Ely Greenfield’s session at MAX was, in my opinion, the best session of the conference… although I didn’t really attend many sessions at the conference (with so many people walking around who has time to sit in sessions?). But Ely’s was frickin’ awesome. Video recordings of his presentation in Barcelona have been posted by Joao on his blog. If you missed Ely’s session at MAX or you missed MAX entirely, go watch these videos. Seriously, go watch them now. The session was called something like “Flex Roadmap”, which was basically Ely talking about experimental directions they’re going while thinking about Flex 4.
If you use Flex you know Ely. He’s formerly the charting master on the Flex team. I heard he wrote most of the charting framework with his eyes closed in 3 days. He’s one of the smartest guys I’ve ever met. His blog was an amazing resource while I was learning Flex. If you’ve been dabbling in Flex chances are you’ve seen some example code that he posted on his blog. Maybe you’ve seen this, this, this, this, or this. Turns out he’s been busy and hasn’t been blogging, which I’ve thought was a horrible idea. I think Ely’s blog posts are some of the most inspiring code examples out there, and his blog alone has probably convinced more people of the value of Flex than any other single source (this is all very biased, I learn extremely well from reading good source code). But Ely hasn’t posted a blog entry since March 19. WTF? I’ve often wanted to write a letter to Adobe on behalf of the Flex community and say “I don’t know what you have Ely working on, but give him some time to blog cool shit again. Whatever he’s doing can’t possibly help Flex more than his blog.”
Ely’s session at MAX was the first time I got a look at what he’s been doing, and it was the first time I thought to myself, “Oh, THAT’S what he’s doing? OK, you win. Keep him doing that.”
Creative Thinking from a Blank Slate
I want to try to get to why I thought this session was so good. To get a little perspective: we’ve got the Flex framework, which is something close to 300,000 lines of Actionscript code. That’s a big code base. That includes some monster classes like ListBase and DataGrid. So with that in mind, Ely gets up there and basically says: Let’s start over and really think about these components. Boil them down to the core functionality. What IS a list? Who cares that we have this ListBase class of over 7,000 lines of code. Maybe it’s not right. Let’s make it the right way. Let’s really figure out what the core functionality of a list is (and it doesn’t involve laying out scrollbars or clipping content or laying out items vertically or horizontally). He goes over a dramatically different way of creating a core list component in the session (see the last couple video segments).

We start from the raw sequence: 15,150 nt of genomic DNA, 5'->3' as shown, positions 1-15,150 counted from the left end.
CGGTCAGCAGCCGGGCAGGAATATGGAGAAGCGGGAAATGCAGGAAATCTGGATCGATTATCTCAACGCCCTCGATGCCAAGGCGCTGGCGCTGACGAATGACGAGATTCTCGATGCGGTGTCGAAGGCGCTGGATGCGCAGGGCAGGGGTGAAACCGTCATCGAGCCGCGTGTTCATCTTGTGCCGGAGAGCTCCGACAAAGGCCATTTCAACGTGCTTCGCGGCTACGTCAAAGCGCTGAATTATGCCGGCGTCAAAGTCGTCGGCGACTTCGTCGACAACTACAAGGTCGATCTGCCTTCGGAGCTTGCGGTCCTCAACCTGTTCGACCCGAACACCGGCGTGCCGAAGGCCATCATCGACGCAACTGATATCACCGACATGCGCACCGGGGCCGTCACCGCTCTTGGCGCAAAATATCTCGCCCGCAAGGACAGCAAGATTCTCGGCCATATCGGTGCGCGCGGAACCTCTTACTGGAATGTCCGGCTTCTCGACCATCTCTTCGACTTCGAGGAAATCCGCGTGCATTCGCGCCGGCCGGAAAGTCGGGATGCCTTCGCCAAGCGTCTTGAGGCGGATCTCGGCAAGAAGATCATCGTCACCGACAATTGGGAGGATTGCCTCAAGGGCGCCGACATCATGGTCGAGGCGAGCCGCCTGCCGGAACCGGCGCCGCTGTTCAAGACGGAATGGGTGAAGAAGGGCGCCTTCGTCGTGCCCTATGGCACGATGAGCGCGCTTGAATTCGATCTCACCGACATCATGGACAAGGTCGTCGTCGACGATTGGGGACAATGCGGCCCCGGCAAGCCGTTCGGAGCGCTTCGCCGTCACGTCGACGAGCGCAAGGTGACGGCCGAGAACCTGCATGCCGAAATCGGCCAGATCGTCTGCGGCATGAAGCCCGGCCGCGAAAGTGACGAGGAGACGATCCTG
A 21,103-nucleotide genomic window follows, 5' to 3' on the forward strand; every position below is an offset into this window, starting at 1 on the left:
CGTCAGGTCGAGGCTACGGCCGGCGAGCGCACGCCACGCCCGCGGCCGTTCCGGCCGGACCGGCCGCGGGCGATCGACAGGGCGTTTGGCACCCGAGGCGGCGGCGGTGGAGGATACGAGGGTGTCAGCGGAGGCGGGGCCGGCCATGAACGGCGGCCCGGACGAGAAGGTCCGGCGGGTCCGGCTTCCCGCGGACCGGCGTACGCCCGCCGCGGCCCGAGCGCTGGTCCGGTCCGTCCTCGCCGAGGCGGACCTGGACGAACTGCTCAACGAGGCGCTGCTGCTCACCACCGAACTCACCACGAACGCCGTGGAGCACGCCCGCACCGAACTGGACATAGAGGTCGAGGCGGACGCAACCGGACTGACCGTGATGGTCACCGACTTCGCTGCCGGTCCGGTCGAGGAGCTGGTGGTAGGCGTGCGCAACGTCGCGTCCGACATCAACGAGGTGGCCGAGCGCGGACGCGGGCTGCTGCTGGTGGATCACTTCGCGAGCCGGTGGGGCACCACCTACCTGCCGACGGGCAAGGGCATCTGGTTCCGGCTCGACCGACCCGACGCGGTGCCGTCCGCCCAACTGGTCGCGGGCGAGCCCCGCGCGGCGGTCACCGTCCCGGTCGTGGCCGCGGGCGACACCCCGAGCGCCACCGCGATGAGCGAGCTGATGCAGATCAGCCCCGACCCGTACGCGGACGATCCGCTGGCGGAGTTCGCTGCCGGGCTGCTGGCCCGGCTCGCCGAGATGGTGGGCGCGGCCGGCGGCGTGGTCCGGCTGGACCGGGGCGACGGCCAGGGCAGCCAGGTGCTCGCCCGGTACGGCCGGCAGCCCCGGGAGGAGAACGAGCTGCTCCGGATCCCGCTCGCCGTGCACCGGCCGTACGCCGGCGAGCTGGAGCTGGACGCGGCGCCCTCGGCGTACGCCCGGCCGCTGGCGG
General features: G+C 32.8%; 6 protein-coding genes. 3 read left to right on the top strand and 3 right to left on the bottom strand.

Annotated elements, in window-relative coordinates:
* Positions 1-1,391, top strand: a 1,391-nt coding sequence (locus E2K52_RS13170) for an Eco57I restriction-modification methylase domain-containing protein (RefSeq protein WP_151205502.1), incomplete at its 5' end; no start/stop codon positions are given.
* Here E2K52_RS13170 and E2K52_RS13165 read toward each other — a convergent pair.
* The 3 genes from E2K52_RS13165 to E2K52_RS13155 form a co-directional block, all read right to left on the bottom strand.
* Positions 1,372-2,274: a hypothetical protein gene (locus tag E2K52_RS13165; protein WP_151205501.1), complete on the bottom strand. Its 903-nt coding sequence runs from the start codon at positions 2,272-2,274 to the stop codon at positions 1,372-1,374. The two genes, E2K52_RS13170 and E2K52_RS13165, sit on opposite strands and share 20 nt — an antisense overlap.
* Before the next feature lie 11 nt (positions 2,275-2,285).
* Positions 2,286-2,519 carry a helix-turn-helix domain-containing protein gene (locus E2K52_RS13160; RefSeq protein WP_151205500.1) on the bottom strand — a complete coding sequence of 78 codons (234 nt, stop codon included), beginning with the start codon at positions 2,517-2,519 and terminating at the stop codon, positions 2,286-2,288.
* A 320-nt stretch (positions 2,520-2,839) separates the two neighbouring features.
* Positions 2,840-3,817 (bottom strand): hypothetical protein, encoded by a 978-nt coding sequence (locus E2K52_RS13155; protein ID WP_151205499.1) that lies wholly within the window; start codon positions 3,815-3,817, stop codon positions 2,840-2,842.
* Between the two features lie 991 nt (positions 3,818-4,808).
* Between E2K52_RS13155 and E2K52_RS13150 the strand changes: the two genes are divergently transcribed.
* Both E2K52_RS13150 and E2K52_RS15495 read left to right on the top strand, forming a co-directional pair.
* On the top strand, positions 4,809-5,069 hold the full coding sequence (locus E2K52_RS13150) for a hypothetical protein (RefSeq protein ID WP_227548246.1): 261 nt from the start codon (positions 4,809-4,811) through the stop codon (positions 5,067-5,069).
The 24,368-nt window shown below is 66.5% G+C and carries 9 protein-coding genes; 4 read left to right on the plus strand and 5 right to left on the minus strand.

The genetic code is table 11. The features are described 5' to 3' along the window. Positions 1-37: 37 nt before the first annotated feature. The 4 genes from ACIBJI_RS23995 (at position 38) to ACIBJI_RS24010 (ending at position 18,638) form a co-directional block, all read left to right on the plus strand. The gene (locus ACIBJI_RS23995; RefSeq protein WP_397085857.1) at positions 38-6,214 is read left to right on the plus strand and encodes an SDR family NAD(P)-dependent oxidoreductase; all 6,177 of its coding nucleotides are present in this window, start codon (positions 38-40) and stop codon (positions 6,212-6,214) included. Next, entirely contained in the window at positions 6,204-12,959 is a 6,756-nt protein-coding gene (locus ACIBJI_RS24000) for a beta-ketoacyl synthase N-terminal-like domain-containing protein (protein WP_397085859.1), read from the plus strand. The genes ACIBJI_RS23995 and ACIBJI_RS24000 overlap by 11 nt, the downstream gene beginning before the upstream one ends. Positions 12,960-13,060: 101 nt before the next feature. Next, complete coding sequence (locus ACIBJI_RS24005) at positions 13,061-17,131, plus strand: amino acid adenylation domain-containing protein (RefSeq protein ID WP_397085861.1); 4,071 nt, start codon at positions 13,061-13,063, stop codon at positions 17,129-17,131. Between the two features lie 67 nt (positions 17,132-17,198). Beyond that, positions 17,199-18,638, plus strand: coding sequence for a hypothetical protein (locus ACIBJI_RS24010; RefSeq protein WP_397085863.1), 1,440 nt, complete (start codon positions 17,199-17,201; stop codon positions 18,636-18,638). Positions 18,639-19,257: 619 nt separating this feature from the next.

There’s a really important (and dangerous) thing happening here. Most people would look at the current state of Flex, which includes a proven, stable, large code base and they would take that as a given. What I mean by that is that most people would think about how to take the framework and tweak it slightly to make it better (kind of like the improvements from Flex 2 to Flex 3). It takes balls (and brains) to be able to look at such a code base and say “Let’s rethink this. Knowing what we have learned from the past few years of Flex’s life, is this the right way to make a framework?”
That’s a leap that I think is more difficult than it sounds, and it’s something that I think is important for all software development. Too often we can start taking existing ways of doing things as the only way of doing things. Say you’ve been working on a project for months (or years) and the product now does a bazillion more things than you ever thought it would. Maybe the actual core use for the software is now dramatically different. I think it’s hard to back up and really think about the project with a fresh perspective. Question the architecture, question the fundamental design. Maybe the way it worked was right for the time, but doesn’t make sense any more.
This is obviously dangerous, because you can’t simply rewrite your entire code base over and over again (well, you could, but you’d never ship a product). And Ely constantly restated his disclaimer throughout the session, which basically went like so: they’re committed to backwards compatibility, nothing he shows or talks about is decided on, and all your old code that uses the Flex 2 or 3 framework will not be useless. He has to say this over and over because people get freaked out when they see such fundamental changes (which has important implications for all Flex applications ever created). I’m sure that this discussion comes up a lot internally at Adobe, and I’d love to hear more about how that conversation goes.
I’m glad Adobe is keeping backwards compatibility in mind, but what makes me even more excited is to see that Ely’s able to think about the Flex framework with a fresh, innovative perspective. This was what I really took away from MAX: the concept of stripping your code down to core functionality, thinking about it in a fresh light, and not being afraid to change everything.
I hope I didn’t sound like too much of a kiss-ass in this post.